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White House Uses Petition With Fake Doctors, Prank Names to Push Herd Immunity

Many experts agree that a strategy of “natural” herd immunity will result in more unnecessary deaths from coronavirus.

President Trump speaks from the South Portico of the White House in Washington, D.C., during a rally on October 10, 2020.

White House officials are backing a petition purportedly signed by thousands of doctors that embraces the idea of “herd immunity” for dealing with coronavirus — yet some have called into question the validity of the document being cited, as many of the names appearing on it look to be based on jokes.

The petition cited by officials, according to The New York Times, is called The Great Barrington Declaration. The group of individuals who have signed onto it say that the best way to handle COVID-19 is not through social distancing or other restrictive measures, but by letting healthy young people contract the virus supposedly in order to reach a herd immunity threshold number while protecting older and more vulnerable populations.

The petition allegedly has around 9,000 signatures of doctors from around the world. However, closer inspection of the document has revealed that many of the names are likely fakes.

Dozens of names, as reporting from Sky News has uncovered, appear to be common prank jokes — including names like Dr. I.P. Freely, Dr. Person Fakename and Dr. Johnny Bananas. Some signatures may even have been added on without the knowledge of the signers. For instance, one of the names included is that of Harold Shipman, a doctor who was arrested in the late 1990s for killing 200 of his patients.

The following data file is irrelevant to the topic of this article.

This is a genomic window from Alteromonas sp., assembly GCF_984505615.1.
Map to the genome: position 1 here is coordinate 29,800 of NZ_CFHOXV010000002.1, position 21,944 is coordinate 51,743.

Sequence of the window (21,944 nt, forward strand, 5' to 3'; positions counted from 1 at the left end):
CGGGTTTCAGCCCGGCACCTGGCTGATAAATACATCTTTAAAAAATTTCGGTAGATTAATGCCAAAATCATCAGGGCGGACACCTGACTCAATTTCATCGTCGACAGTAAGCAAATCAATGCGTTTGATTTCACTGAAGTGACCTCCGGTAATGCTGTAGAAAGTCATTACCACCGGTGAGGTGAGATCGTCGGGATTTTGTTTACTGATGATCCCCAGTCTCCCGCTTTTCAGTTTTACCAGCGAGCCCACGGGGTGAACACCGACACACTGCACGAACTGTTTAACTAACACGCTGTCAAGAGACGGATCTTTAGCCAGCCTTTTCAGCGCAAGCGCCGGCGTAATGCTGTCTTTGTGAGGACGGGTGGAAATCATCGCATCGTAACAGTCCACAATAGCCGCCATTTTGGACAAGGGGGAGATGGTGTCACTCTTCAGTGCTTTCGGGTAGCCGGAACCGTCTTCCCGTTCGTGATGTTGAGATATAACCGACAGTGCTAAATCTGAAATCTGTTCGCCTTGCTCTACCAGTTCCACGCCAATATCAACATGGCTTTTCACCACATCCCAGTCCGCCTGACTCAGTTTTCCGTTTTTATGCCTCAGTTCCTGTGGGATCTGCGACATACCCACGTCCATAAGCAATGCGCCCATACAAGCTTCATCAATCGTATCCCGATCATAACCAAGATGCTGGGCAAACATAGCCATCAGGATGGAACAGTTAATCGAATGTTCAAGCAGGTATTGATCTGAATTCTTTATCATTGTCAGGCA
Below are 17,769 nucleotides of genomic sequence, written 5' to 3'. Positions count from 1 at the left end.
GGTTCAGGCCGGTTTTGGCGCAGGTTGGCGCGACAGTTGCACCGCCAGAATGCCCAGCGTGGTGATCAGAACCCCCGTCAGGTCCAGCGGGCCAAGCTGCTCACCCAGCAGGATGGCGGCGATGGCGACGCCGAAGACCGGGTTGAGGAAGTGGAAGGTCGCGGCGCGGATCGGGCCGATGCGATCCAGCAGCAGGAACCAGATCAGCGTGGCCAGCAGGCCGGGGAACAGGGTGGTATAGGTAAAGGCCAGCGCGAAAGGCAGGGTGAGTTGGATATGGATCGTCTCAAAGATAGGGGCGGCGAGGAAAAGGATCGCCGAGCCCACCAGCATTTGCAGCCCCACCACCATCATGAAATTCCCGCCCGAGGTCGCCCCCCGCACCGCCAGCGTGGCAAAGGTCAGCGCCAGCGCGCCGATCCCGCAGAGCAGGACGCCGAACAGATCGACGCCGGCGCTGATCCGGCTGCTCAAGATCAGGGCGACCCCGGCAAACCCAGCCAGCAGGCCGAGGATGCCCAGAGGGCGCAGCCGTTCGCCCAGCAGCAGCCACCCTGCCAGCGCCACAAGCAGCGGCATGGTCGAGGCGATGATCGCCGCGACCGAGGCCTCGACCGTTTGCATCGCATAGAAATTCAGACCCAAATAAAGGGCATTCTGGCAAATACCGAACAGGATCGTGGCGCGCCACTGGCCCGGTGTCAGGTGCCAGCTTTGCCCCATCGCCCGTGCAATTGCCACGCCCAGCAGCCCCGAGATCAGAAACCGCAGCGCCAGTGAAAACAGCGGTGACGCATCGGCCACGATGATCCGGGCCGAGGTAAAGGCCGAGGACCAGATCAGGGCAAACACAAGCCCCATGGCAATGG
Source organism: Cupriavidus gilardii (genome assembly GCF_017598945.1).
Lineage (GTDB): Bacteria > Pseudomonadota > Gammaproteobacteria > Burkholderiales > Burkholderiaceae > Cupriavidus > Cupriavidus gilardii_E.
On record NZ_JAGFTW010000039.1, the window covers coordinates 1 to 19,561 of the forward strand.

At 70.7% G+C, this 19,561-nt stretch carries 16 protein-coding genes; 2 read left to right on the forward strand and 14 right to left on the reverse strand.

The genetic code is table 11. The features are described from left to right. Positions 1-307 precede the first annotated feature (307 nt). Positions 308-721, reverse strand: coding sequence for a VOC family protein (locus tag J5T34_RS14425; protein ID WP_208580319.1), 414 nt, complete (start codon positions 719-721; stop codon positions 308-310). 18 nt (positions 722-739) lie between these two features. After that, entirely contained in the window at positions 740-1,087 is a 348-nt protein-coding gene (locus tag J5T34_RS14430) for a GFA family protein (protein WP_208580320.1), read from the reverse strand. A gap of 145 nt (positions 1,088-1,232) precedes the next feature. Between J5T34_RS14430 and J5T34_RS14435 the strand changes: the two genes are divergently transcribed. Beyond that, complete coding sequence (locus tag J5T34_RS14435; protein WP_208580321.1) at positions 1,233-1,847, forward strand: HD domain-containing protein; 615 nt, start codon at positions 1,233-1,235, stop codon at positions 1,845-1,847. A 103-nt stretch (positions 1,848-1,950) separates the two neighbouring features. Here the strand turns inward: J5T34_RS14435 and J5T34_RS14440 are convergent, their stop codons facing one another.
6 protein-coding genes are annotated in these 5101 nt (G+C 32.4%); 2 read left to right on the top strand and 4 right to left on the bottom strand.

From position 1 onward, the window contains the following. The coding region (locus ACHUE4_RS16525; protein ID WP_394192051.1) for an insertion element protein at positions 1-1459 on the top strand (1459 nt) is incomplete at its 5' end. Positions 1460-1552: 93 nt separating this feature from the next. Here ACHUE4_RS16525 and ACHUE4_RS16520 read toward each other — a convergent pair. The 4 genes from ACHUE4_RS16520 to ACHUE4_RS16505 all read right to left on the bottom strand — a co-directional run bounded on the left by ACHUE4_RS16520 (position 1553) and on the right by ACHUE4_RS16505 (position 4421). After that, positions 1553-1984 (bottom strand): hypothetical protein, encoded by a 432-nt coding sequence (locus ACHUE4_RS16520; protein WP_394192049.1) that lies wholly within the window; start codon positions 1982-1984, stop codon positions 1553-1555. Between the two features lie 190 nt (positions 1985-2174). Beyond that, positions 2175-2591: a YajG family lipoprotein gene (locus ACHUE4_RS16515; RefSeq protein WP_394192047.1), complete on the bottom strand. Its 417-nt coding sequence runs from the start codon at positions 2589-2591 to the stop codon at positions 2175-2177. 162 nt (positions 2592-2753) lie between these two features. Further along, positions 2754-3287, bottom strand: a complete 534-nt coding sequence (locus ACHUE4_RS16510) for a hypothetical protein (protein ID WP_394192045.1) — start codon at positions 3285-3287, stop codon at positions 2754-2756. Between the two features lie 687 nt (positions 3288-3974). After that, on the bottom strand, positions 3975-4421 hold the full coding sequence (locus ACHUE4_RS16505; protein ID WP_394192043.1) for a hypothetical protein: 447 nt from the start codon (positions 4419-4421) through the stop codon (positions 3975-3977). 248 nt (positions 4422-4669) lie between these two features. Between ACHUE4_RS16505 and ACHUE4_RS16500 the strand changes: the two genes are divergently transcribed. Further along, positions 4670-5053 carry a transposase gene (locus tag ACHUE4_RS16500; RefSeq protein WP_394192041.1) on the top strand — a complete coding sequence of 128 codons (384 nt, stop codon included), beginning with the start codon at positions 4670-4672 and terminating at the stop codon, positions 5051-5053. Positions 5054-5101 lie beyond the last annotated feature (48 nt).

The legitimacy of the petition itself is questionable, as it doesn’t appear that any authentication was needed with regards to the signer’s credentials. A person could sign on to the petition, then merely check a box saying they were a doctor, in order to be included.

Beyond the embarrassing discovery that the petition looks to be full of fraudulent names, there is the worrisome situation of the White House once again pushing herd immunity as a means of addressing COVID-19. Health experts the world over have cautioned against doing so, with many noting that the practice is tantamount to the discredited practice of eugenics.

Herd immunity works by having such a high proportion of individuals contract a virus or disease that the contagion cannot effectively spread because most of the population has developed antibodies. Vaccines work in similar ways, but the type of herd immunity being pushed by the White House is going in a different direction, with the idea being that a threshold of safety can be reached in a natural way without the help of a vaccine.

The primary authors of the petition now being cited by the White House, Sunetra Gupta and Gabriela Gomes, believe herd immunity can be achieved with just a 10 to 20 percent infection rate. However, most epidemiologists disagree with this idea, as many vaccinations alone require over 90 percent of the population to have antibodies in order to be effective. The threshold for measles, for example, is thought to be 94 percent.

Most experts also believe that the percentage of the U.S. population that’s been exposed to coronavirus is closer to the 10 percent range. “More than 90 percent of the population remains susceptible” to COVID-19, Centers for Disease Control and Prevention (CDC) director Robert Redfield said last month.

Additionally, it’s not yet known that exposure to coronavirus creates a permanent immunity. Indeed, reinfection appears to be a real possibility, as the first confirmed case in the U.S. of a person getting coronavirus twice was discovered recently.

In short, herd immunity is a strategy that should probably be avoided when trying to combat coronavirus, in most experts’ minds, as it could lead to hundreds of thousands of additional deaths if it is widely embraced. Yet it’s a strategy that the White House seems to have adopted as its primary method of dealing with the pandemic.

As of Wednesday afternoon, more than 8.1 million cases of coronavirus have been identified in the U.S., with more than 221,000 deaths resulting from the pandemic so far.

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